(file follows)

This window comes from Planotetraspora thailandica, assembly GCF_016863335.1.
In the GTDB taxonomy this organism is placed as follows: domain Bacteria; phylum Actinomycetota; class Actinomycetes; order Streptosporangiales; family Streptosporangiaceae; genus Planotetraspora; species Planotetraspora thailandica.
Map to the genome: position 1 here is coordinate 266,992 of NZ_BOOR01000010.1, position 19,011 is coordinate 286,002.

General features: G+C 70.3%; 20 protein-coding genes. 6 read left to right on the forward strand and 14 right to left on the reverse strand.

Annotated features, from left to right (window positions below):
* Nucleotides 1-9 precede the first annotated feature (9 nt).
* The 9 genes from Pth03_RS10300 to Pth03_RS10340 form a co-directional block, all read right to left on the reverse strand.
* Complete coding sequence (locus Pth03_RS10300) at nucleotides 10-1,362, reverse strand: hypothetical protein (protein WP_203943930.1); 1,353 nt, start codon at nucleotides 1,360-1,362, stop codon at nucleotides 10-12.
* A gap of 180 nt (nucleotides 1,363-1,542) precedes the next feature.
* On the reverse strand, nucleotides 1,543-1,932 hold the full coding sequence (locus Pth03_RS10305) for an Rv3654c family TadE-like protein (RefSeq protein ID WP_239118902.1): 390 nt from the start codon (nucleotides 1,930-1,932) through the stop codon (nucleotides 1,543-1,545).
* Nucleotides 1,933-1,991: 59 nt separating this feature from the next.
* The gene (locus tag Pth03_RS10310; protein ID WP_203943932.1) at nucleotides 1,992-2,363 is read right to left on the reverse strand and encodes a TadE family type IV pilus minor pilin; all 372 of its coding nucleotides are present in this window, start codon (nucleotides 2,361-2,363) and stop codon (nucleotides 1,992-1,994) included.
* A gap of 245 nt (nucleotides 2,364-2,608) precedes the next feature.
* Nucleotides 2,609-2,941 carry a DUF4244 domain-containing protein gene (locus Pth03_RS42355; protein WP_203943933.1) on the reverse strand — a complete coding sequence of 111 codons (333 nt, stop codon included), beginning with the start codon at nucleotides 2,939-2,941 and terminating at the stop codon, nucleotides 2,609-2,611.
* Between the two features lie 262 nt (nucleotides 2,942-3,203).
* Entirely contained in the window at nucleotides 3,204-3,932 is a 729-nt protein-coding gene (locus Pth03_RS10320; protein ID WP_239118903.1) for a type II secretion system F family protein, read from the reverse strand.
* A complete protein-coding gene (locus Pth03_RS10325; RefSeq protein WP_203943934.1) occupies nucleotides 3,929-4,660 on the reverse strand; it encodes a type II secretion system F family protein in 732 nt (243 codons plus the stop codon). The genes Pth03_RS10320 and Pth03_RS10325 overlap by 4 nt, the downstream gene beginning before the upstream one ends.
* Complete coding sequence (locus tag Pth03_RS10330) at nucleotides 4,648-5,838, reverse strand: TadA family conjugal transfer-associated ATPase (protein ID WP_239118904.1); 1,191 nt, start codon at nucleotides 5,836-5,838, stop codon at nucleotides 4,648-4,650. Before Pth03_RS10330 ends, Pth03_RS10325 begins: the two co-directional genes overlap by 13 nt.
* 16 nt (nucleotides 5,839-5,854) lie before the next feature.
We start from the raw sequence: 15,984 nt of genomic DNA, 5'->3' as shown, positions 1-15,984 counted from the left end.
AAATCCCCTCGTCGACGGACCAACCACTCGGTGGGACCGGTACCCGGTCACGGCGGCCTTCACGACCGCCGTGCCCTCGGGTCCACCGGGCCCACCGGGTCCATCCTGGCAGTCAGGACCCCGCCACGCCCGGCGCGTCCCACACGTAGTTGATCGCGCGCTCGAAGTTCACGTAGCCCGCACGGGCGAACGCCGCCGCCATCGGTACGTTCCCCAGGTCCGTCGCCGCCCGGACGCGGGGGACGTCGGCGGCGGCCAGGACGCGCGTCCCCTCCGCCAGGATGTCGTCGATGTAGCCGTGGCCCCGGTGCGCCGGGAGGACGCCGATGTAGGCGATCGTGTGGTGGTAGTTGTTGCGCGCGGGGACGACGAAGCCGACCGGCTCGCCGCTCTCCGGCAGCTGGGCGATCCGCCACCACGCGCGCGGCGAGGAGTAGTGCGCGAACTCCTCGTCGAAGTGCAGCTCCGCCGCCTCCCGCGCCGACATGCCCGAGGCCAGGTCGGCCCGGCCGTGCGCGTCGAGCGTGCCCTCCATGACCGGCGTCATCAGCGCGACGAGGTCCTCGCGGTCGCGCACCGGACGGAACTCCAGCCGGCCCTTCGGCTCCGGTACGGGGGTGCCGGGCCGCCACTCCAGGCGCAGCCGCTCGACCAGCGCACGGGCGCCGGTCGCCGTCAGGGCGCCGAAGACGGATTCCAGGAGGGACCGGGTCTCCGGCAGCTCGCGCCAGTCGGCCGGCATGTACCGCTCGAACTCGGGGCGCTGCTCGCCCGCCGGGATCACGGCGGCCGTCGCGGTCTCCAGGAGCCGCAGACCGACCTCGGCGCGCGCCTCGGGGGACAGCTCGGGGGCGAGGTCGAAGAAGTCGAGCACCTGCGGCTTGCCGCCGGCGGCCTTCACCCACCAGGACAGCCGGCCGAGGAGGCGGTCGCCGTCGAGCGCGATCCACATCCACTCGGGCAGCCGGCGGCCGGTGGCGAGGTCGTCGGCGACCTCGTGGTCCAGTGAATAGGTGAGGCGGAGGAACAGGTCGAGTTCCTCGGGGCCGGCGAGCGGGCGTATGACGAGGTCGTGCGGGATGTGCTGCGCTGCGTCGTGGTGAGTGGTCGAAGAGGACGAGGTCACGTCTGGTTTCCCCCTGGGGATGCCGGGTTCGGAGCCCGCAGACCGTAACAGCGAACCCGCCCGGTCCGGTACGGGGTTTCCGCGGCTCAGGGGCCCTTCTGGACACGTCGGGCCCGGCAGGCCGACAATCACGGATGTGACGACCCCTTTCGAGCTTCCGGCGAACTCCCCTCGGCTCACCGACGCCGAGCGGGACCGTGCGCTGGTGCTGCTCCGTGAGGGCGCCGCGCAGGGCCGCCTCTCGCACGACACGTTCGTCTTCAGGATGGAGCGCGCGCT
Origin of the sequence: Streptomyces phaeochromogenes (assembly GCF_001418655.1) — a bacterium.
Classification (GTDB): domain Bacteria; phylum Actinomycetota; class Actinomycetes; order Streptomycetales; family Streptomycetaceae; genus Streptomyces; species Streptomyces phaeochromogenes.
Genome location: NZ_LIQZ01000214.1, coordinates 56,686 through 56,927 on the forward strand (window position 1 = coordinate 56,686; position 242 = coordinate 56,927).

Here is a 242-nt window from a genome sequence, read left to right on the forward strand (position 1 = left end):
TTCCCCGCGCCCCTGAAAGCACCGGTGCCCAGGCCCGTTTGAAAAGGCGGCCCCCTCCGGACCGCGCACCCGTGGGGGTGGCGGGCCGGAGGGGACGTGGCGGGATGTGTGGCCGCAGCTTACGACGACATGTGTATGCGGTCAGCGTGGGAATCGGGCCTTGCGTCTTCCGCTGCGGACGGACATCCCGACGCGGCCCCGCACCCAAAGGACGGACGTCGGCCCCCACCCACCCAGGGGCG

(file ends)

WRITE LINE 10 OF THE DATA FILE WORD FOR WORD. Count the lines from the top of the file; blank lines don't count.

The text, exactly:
* On the reverse strand, nucleotides 1,543-1,932 hold the full coding sequence (locus Pth03_RS10305) for an Rv3654c family TadE-like protein (RefSeq protein ID WP_239118902.1): 390 nt from the start codon (nucleotides 1,930-1,932) through the stop codon (nucleotides 1,543-1,545).